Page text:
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Global Health Innovative Technology Fund (GHIT)

The Global Health Innovative Technology Fund (GHIT Fund), headquartered in Japan, is an international public-private partnership between the Government of Japan (Ministry of Foreign Affairs and Ministry of Health, Labour and Welfare), 16 pharmaceutical and diagnostics companies (Astellas, Chugai, Eisai, Daiichi Sankyo, Fujifilm, GlaxoSmithKline, Johnson & Johnson, Kyowa Hakko Kirin, Merck Group, Mistubishi Tanabe, Nipro, Otsuka, Shionogi, Sumitomo Dainippon, Sysmex and Takeda), the Bill & Melinda Gates Foundation, the Wellcome Trust and United Nations Development Programme. It funds scientific research and development for anti-infectives and diagnostics for diseases that primarily affect the developing world.[1][2] Bill Gates has noted that "GHIT draws on the immense innovation capacity of Japan’s pharmaceutical companies, universities and research institutions to accelerate the creation of new vaccines, drugs and diagnostic tools for global health."[3] Margaret Chan, former Director-General of the World Health Organization, said: "The GHIT Fund has stepped in to provide that incentive in a pioneering model of partnership that brings Japanese innovation, investment and leadership to the global fight against infectious disease."[4]

The GHIT Fund is the first public-private partnership fund to involve a national government, a UN agency, a consortium of pharmaceutical and diagnostics companies, and international philanthropic foundations.[5][6]

The public-private partnership model, the inclusion of a whole pharmaceutical sector and the structure of individual research projects across sectors and national boundaries are all aimed at reducing the R&D risk to any one entity and to ensure that findings are open to all.[6] Another key opportunity the GHIT Fund has created has been to help open the doors of Japan’s public and private drug compound libraries to product development partnerships, which makes possible the screening of tens of thousands of drug candidates for potential new treatments.[7]

The participating companies view their investments into neglected diseases through the Fund as a long-term investment into the future, rather than charity. They see the Fund as a necessary catalyst for having allowed them to pursue this line of research.[8]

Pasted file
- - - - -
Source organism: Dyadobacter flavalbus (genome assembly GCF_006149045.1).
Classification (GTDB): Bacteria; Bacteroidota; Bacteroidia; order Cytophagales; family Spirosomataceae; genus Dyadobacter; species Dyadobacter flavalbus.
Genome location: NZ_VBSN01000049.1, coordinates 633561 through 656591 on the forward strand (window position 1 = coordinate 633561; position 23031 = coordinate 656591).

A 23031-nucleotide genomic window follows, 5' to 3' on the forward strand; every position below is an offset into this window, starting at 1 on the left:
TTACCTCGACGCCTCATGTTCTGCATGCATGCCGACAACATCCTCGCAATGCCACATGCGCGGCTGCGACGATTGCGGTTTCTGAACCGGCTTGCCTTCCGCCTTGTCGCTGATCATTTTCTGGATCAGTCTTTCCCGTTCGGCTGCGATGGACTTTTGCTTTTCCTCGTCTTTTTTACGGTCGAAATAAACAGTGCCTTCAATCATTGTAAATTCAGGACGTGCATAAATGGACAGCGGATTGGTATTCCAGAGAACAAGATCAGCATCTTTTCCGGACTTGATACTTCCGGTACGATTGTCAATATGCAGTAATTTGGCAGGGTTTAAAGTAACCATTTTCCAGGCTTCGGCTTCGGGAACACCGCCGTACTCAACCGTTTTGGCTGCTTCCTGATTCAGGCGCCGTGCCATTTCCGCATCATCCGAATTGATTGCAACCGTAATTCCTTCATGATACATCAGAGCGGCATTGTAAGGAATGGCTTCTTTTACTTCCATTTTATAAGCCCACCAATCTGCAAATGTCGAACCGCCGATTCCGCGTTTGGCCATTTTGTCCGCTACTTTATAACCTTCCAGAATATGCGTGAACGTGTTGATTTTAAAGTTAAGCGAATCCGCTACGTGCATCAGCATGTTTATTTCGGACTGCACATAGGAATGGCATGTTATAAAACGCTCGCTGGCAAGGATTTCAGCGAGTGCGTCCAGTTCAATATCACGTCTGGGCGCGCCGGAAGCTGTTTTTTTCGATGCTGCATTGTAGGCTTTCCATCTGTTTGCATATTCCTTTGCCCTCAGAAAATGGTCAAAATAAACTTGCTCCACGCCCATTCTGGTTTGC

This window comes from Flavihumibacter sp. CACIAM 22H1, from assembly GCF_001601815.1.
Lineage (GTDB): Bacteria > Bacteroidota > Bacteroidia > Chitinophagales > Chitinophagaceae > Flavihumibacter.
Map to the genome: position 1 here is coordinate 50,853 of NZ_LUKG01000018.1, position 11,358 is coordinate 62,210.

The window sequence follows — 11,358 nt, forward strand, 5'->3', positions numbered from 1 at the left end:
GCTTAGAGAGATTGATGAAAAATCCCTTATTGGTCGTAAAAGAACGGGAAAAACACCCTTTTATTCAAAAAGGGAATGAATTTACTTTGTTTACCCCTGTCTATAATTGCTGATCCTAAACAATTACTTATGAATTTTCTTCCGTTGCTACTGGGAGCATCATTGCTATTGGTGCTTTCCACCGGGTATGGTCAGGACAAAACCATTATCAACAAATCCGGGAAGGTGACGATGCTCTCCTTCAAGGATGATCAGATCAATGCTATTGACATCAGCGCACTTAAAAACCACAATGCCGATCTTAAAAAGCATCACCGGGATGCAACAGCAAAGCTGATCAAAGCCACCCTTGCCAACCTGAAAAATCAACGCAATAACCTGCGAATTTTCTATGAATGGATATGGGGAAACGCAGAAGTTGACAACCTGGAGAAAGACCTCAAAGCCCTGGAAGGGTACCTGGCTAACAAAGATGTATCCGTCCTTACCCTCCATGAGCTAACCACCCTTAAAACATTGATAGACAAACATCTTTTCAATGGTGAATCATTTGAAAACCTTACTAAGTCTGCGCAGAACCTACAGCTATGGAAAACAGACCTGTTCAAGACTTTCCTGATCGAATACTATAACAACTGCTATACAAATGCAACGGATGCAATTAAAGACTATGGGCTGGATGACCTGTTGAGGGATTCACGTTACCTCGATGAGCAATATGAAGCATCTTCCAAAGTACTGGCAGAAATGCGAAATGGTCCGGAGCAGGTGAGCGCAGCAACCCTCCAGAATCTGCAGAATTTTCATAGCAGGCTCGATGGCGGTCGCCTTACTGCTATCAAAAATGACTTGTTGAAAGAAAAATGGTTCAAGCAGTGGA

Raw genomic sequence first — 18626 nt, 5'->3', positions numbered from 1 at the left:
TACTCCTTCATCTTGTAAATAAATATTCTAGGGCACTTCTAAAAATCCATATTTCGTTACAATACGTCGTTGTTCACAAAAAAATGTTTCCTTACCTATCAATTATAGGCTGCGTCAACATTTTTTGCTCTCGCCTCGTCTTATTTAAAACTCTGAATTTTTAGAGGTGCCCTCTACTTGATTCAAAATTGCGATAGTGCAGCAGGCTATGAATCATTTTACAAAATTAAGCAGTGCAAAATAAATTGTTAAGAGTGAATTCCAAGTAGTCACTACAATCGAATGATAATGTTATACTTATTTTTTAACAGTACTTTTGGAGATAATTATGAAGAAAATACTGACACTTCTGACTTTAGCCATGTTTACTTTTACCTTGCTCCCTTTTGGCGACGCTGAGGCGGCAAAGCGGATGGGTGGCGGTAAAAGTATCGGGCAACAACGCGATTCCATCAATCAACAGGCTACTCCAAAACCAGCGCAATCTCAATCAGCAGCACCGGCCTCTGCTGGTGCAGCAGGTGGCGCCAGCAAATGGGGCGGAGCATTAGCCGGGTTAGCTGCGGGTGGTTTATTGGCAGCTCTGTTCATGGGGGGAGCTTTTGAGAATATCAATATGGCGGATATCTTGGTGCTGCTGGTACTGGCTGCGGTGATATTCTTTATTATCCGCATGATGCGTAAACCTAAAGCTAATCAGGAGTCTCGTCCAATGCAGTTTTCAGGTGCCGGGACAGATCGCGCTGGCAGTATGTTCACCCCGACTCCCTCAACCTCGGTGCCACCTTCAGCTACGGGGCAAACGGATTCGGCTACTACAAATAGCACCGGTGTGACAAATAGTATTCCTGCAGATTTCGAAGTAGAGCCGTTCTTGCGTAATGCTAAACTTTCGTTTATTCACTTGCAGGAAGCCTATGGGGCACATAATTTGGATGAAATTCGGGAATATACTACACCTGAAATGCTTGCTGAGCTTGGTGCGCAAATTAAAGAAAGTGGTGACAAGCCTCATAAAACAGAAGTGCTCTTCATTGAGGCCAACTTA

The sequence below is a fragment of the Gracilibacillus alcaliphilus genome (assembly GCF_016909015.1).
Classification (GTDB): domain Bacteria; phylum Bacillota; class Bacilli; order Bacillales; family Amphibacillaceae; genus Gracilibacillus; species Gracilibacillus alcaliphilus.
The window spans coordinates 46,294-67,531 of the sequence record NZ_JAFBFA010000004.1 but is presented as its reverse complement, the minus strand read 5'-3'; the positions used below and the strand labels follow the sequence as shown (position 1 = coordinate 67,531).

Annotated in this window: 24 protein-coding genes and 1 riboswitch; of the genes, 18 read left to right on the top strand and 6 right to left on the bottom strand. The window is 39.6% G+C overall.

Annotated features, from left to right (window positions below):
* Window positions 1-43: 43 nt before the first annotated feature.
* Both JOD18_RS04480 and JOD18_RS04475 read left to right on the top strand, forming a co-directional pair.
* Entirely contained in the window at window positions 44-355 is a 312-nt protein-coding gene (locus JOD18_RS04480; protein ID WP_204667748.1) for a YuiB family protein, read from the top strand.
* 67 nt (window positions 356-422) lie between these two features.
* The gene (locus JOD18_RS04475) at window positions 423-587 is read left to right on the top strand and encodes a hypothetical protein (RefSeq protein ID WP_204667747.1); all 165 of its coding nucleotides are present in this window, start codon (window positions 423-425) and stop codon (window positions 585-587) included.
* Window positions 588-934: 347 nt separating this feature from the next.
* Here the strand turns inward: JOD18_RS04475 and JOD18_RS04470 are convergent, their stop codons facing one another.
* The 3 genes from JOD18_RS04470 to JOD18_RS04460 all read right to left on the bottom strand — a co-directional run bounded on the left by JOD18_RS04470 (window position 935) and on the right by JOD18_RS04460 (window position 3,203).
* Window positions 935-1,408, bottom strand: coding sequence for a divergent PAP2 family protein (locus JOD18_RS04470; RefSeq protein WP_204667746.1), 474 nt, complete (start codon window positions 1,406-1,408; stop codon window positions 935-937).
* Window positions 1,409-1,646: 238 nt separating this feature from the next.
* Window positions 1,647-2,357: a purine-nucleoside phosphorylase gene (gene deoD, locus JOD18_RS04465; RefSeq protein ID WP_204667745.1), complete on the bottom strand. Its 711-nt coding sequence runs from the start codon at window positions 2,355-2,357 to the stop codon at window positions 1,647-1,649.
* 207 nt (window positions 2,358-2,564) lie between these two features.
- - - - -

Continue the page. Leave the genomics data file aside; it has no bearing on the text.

By 2022 (the end of the Fund’s second five-year phase), GHIT aims to bring two of its projects to a stage where a request for regulatory approval is filed. One of the products in the pipeline and among the closest to hitting the market is a pediatric formulation of praziquantel, a drug widely used to schistosomiasis, a disease caused by parasitic flatworms.[9]

Conceptualization & EstablishmentEdit

The idea of a Japanese nonprofit focused on global health R&D was conceived during a conversation between Tachi Yamada and former executive at Eisai Co. Ltd., BT Slingsby – the fund's first CEO and founder of GHIT.[10][11] A launch committee was set up in 2012 among the Government of Japan's Ministry of Foreign Affairs and Ministry of Health, Labour and Welfare, Astellas, Daiichi Sankyo, Eisai, Shionogi, Takeda, the Bill & Melinda Gates Foundation. This committee worked collectively to design the organization based on the idea that new investment and innovation are needed to address some of the world’s most neglected diseases[13] and that Japan – a leader in health technologies innovation – could be doing more in the global fight against infectious diseases.[14] The launch committee also designed the unique governance model to minimize potential conflicts of interest in investment decision making.[12] In 2013, the GHIT Fund formally launched with an initial commitment of over US$100 million.[5] Original Board members included Kiyoshi Kurokawa, Peter Piot, Ann Veneman, and Ko-Yung Tung.[13]

Vision & MissionEdit

In their own words, the vision of the founders of the GHIT Fund is “one in which the crushing burden of infectious disease no longer prevents billions of people in the developing world from seeking the level of prosperity and longevity now common in the industrialized world”.[14]